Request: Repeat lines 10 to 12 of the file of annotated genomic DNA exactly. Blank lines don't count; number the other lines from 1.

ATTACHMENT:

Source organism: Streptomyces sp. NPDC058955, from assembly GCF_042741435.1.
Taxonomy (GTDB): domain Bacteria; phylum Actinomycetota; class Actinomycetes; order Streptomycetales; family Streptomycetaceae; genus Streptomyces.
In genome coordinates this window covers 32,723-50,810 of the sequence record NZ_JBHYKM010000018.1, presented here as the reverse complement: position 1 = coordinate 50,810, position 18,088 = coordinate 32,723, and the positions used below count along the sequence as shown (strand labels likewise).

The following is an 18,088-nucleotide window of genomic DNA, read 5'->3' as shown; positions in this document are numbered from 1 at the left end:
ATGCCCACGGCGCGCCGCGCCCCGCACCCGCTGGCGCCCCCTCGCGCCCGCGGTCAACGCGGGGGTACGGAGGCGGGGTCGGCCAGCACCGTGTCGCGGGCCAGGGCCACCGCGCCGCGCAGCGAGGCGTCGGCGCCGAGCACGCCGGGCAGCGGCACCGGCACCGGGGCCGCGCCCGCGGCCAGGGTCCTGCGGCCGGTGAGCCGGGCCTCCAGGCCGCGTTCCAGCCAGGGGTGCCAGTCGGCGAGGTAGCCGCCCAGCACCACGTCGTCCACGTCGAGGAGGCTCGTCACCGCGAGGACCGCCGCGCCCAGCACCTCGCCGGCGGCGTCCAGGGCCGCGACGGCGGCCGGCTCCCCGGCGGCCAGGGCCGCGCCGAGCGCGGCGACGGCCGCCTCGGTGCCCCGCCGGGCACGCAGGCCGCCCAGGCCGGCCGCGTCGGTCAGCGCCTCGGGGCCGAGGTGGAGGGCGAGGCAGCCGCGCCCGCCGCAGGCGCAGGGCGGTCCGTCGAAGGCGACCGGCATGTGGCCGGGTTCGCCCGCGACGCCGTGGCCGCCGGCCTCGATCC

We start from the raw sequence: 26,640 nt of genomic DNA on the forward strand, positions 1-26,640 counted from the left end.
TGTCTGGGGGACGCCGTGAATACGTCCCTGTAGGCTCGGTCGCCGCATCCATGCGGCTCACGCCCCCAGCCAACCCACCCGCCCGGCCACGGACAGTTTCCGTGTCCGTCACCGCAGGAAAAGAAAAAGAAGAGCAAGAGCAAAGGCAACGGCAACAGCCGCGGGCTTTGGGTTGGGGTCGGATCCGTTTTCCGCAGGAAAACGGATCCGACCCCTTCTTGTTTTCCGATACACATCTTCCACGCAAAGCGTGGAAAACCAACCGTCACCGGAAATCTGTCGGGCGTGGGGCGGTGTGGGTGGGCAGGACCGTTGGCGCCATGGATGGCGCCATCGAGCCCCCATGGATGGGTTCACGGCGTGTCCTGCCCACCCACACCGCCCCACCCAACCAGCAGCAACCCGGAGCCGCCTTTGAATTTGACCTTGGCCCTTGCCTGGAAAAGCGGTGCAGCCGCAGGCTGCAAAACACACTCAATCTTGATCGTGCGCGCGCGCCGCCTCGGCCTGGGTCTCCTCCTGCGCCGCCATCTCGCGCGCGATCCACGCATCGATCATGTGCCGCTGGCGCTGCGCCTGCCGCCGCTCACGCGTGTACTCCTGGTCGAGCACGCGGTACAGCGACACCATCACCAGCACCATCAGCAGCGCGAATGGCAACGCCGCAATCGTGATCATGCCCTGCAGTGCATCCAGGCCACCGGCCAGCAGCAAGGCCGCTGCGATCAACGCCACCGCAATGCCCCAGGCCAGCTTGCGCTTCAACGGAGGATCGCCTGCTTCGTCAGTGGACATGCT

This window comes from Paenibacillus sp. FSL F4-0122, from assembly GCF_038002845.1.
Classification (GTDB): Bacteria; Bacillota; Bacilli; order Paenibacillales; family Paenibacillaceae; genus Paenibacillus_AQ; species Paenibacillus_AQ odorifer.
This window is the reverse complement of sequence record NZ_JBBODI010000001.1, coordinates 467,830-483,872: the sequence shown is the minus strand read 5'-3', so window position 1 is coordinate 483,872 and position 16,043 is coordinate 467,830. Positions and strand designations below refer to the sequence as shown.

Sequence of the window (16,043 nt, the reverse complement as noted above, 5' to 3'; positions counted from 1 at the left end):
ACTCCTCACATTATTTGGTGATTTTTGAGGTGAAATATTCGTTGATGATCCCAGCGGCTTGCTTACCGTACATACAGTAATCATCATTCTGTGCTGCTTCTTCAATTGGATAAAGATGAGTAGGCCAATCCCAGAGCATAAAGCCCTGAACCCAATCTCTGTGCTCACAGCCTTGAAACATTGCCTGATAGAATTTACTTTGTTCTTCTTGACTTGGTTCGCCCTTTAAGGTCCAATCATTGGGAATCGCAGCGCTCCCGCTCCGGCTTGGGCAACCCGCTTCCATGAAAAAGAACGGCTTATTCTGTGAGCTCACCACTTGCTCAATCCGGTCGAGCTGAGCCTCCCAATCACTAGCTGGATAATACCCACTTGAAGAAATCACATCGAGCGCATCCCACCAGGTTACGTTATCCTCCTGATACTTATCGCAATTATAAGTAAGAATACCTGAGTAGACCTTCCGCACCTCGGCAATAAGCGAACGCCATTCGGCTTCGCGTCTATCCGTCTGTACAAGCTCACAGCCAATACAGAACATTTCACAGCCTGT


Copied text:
This window is the reverse complement of sequence record NZ_JBBODI010000001.1, coordinates 467,830-483,872: the sequence shown is the minus strand read 5'-3', so window position 1 is coordinate 483,872 and position 16,043 is coordinate 467,830. Positions and strand designations below refer to the sequence as shown.

Sequence of the window (16,043 nt, the reverse complement as noted above, 5' to 3'; positions counted from 1 at the left end):
ACTCCTCACATTATTTGGTGATTTTTGAGGTGAAATATTCGTTGATGATCCCAGCGGCTTGCTTACCGTACATACAGTAATCATCATTCTGTGCTGCTTCTTCAATTGGATAAAGATGAGTAGGCCAATCCCAGAGCATAAAGCCCTGAACCCAATCTCTGTGCTCACAGCCTTGAAACATTGCCTGATAGAATTTACTTTGTTCTTCTTGACTTGGTTCGCCCTTTAAGGTCCAATCATTGGGAATCGCAGCGCTCCCGCTCCGGCTTGGGCAACCCGCTTCCATGAAAAAGAACGGCTTATTCTGTGAGCTCACCACTTGCTCAATCCGGTCGAGCTGAGCCTCCCAATCACTAGCTGGATAATACCCACTTGAAGAAATCACATCGAGCGCATCCCACCAGGTTACGTTATCCTCCTGATACTTATCGCAATTATAAGTAAGAATACCTGAGTAGACCTTCCGCACCTCGGCAATAAGCGAACGCCATTCGGCTTCGCGTCTATCCGTCTGTACAAGCTCACAGCCAATACAGAACATTTCACAGCCTGT